WHAT OTHERS ARE SAYING
“We must remember that racism, madness and mayhem are not the norm from which we should be temporarily redeemed by an unexpected hero. They are an artificial and anti-human status quo created by people, institutions and actions. Our task is to fight the conditions that produce such evil, and we cannot do that when we glamorize heroes on the basis of fantasy. We must choose our own heroes on the basis of evidence, analysis and a firm belief that human dignity should be the norm, not a delightful surprise.”
NOVEMBER 09, 2011 – On November 16, Paul Rusesabagina, on whom the Hollywood film Hotel Rwanda is based, will receive a human rights prize from the Lantos Foundation, named after former congressman Tom Lantos. The reward has been contested by survivors of the genocide against Tutsis, describing Rusesabagina in their petition as an “imposter without equal.”
“Since the release of the film, facts and survivor testimonies have been produced that challenge the glamorization of Rusesabagina. That makes the decision by the Lantos foundation surprising, and also not surprising.
“It is surprising because a foundation in honor of a survivor of Nazi labor camps and whose advisory board is chaired by Shimon Peres should appreciate the importance of truth in a matter as grave as genocide. But it is also not surprising in light of the racist attitude that presents African issues as lacking complexity. If Hollywood says Rusesabagina is a hero, why question? Research? Verification? There’s no need: when it comes to Africa, the answers are obvious.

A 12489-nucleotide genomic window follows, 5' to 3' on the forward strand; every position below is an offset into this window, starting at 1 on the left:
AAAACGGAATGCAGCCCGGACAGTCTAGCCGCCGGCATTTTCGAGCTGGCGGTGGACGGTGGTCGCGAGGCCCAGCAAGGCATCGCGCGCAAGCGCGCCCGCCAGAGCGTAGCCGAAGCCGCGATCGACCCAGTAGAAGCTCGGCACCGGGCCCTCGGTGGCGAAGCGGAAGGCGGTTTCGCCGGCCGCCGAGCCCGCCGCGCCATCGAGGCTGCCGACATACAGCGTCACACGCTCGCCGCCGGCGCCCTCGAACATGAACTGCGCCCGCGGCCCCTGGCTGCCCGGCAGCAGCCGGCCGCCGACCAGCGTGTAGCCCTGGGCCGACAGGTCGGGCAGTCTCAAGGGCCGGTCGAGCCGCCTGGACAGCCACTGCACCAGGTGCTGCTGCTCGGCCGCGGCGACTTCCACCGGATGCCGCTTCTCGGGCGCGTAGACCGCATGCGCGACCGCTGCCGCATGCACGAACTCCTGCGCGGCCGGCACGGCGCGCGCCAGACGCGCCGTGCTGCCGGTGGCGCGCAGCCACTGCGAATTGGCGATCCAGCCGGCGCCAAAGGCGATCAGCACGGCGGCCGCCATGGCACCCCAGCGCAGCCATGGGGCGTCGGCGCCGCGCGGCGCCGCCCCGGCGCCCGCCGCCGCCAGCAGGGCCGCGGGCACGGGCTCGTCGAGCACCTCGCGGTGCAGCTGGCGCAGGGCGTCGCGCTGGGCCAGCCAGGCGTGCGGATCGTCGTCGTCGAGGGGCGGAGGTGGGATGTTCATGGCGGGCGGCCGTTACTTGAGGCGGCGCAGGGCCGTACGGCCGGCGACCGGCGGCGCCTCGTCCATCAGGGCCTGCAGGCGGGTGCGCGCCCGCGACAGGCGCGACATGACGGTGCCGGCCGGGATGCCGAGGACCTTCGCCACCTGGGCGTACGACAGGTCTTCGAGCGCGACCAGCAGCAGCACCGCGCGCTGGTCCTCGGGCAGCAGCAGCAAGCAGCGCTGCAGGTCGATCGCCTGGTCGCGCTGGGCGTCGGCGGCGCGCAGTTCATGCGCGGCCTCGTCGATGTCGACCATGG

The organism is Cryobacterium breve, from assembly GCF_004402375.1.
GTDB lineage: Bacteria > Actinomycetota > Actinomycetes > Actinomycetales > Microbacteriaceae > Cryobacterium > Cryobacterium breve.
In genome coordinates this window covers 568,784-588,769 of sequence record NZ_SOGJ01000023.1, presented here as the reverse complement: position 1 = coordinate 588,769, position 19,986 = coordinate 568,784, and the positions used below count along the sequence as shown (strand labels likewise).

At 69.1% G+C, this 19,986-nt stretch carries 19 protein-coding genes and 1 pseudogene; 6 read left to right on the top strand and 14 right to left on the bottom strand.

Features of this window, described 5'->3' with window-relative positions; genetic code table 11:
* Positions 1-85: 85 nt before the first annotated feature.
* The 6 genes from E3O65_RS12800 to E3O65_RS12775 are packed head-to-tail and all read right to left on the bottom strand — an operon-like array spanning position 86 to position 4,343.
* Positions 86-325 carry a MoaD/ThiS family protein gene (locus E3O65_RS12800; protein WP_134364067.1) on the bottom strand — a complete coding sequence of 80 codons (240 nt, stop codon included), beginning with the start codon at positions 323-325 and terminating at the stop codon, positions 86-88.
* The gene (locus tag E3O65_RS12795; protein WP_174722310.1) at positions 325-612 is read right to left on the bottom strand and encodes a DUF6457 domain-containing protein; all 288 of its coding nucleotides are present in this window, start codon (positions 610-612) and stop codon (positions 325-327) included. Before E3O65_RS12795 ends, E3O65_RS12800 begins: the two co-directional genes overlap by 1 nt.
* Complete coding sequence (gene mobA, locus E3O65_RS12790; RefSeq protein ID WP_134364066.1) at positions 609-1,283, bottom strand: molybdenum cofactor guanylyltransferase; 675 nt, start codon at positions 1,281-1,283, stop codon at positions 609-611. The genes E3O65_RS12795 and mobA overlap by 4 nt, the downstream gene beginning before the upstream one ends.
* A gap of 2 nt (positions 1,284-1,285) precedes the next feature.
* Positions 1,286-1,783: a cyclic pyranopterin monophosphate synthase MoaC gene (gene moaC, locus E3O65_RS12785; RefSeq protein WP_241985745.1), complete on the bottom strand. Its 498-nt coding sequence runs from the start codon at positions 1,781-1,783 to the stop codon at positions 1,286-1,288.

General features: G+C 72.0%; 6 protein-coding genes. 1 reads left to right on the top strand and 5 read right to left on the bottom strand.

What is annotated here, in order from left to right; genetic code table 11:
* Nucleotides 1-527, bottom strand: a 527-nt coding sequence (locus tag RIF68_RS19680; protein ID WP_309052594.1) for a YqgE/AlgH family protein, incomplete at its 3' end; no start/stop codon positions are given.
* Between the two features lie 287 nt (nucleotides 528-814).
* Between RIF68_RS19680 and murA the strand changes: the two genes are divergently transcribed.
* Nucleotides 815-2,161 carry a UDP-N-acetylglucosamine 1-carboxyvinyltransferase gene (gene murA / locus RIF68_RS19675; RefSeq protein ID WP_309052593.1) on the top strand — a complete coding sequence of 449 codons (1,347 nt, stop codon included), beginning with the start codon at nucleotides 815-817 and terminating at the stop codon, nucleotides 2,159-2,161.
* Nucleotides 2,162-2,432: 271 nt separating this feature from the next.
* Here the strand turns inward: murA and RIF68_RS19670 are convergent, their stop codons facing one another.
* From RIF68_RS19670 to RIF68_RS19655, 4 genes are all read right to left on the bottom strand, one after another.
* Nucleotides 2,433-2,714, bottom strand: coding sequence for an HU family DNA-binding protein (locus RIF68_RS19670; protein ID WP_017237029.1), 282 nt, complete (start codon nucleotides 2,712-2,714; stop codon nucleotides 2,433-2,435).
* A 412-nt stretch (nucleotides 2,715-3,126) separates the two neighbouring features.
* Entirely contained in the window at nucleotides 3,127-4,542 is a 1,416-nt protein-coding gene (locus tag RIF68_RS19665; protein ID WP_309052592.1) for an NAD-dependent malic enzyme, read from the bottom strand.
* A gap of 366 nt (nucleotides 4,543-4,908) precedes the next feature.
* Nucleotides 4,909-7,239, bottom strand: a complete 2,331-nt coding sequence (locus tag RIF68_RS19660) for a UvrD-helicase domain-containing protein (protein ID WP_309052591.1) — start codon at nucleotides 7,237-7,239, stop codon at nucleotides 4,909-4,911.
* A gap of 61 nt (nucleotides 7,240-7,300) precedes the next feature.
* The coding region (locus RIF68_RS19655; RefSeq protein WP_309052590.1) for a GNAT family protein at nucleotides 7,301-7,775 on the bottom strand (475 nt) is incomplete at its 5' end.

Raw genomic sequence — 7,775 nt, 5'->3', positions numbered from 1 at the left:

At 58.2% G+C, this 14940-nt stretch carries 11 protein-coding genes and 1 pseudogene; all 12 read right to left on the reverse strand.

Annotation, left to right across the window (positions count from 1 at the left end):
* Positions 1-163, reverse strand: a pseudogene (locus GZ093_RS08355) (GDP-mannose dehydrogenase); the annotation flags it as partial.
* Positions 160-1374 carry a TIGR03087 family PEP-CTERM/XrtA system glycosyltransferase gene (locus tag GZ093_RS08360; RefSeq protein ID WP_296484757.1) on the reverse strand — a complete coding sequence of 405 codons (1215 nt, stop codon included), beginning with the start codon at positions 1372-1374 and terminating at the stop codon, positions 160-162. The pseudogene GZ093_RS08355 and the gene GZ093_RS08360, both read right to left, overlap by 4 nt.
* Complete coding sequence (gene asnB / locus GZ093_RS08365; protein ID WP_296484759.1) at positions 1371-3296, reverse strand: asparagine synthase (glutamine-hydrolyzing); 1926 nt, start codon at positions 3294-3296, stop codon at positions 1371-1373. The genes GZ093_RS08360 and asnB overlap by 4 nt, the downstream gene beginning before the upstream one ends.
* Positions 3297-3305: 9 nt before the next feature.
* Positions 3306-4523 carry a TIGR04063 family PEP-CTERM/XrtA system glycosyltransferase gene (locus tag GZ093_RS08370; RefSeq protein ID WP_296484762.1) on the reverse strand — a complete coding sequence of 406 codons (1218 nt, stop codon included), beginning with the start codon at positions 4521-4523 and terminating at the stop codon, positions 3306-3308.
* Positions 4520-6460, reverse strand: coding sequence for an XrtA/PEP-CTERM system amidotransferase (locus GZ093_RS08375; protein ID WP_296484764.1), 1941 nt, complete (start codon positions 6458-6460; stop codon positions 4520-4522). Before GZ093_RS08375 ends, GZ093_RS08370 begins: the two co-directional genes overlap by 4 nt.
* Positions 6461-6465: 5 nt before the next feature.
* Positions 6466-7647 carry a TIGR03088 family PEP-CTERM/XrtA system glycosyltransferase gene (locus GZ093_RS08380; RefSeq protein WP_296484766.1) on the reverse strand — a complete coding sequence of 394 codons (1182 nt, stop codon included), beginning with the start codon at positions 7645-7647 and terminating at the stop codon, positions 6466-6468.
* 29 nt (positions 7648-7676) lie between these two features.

“Three years ago, I posted my reservations about the film in light of a critique in Alfred Ndahiro and Privat Rutazibwa’s book Hotel Rwanda: Or the genocide of Tutsis according to Hollywood. My basic argument was that Rusesabagina is not just an imposter; he is an imposed hero. The West chooses heroes for us on very anti-human criteria and then uses its media, awards and global networks to impose them on us…
“Paul Rusesabagina does not deserve the accolades he has received. Even if he did all the things that the film depicts him as doing, which I doubt, he owed it to humanity and to justice to do them. He may have spared the lives of Tutsis in the hotel, but he is not the one who gave them that life. It is Imana who gave them the life they still have, and the life that was taken away from so many others. And it is the Rwanda Patriotic Front, not unexpected heroes, which put an end to the madness. In fact, I suspect that the love for Rusesabagina is a means for Euro-America to mask its disbelief that it is Africans, not the UN or Euro-America, who decisively ended the slaughter by the Interahamwe.”
The full text of Dr. Njoya’s article can be read at: An imposed hero
(Photo credit: lukestephens)
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